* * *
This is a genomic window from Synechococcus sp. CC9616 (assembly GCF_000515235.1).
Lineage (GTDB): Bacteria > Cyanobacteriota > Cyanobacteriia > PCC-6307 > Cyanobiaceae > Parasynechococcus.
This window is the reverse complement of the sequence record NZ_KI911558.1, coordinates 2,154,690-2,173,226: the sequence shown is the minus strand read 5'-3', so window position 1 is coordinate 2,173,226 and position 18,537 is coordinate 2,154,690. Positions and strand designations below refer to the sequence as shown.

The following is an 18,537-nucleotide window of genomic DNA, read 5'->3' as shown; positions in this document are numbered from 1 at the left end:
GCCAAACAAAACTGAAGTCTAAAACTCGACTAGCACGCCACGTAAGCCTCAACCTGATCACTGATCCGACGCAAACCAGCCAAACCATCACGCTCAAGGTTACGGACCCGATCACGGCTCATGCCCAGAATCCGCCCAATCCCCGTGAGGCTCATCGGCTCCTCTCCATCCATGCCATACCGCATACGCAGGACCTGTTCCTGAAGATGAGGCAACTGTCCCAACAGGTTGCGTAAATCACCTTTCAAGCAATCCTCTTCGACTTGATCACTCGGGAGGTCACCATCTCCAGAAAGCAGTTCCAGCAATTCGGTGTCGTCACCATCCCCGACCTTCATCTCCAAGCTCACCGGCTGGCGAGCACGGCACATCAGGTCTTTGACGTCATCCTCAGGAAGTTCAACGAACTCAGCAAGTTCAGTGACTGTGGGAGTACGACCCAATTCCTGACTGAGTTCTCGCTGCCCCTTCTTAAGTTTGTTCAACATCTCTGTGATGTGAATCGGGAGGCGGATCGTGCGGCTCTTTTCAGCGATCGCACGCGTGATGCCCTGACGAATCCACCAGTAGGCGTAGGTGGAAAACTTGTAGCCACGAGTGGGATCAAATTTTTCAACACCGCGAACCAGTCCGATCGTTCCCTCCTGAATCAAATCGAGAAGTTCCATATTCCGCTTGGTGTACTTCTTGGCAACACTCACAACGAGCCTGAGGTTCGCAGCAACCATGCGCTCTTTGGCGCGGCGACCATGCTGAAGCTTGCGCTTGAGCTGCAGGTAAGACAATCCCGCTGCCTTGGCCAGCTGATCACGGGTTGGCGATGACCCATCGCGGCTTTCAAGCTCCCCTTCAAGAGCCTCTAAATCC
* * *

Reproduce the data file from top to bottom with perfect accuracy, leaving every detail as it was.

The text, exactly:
This is a genomic window from Synechococcus sp. CC9616 (assembly GCF_000515235.1).
Lineage (GTDB): Bacteria > Cyanobacteriota > Cyanobacteriia > PCC-6307 > Cyanobiaceae > Parasynechococcus.
This window is the reverse complement of the sequence record NZ_KI911558.1, coordinates 2,154,690-2,173,226: the sequence shown is the minus strand read 5'-3', so window position 1 is coordinate 2,173,226 and position 18,537 is coordinate 2,154,690. Positions and strand designations below refer to the sequence as shown.

The following is an 18,537-nucleotide window of genomic DNA, read 5'->3' as shown; positions in this document are numbered from 1 at the left end:
GCCAAACAAAACTGAAGTCTAAAACTCGACTAGCACGCCACGTAAGCCTCAACCTGATCACTGATCCGACGCAAACCAGCCAAACCATCACGCTCAAGGTTACGGACCCGATCACGGCTCATGCCCAGAATCCGCCCAATCCCCGTGAGGCTCATCGGCTCCTCTCCATCCATGCCATACCGCATACGCAGGACCTGTTCCTGAAGATGAGGCAACTGTCCCAACAGGTTGCGTAAATCACCTTTCAAGCAATCCTCTTCGACTTGATCACTCGGGAGGTCACCATCTCCAGAAAGCAGTTCCAGCAATTCGGTGTCGTCACCATCCCCGACCTTCATCTCCAAGCTCACCGGCTGGCGAGCACGGCACATCAGGTCTTTGACGTCATCCTCAGGAAGTTCAACGAACTCAGCAAGTTCAGTGACTGTGGGAGTACGACCCAATTCCTGACTGAGTTCTCGCTGCCCCTTCTTAAGTTTGTTCAACATCTCTGTGATGTGAATCGGGAGGCGGATCGTGCGGCTCTTTTCAGCGATCGCACGCGTGATGCCCTGACGAATCCACCAGTAGGCGTAGGTGGAAAACTTGTAGCCACGAGTGGGATCAAATTTTTCAACACCGCGAACCAGTCCGATCGTTCCCTCCTGAATCAAATCGAGAAGTTCCATATTCCGCTTGGTGTACTTCTTGGCAACACTCACAACGAGCCTGAGGTTCGCAGCAACCATGCGCTCTTTGGCGCGGCGACCATGCTGAAGCTTGCGCTTGAGCTGCAGGTAAGACAATCCCGCTGCCTTGGCCAGCTGATCACGGGTTGGCGATGACCCATCGCGGCTTTCAAGCTCCCCTTCAAGAGCCTCTAAATCC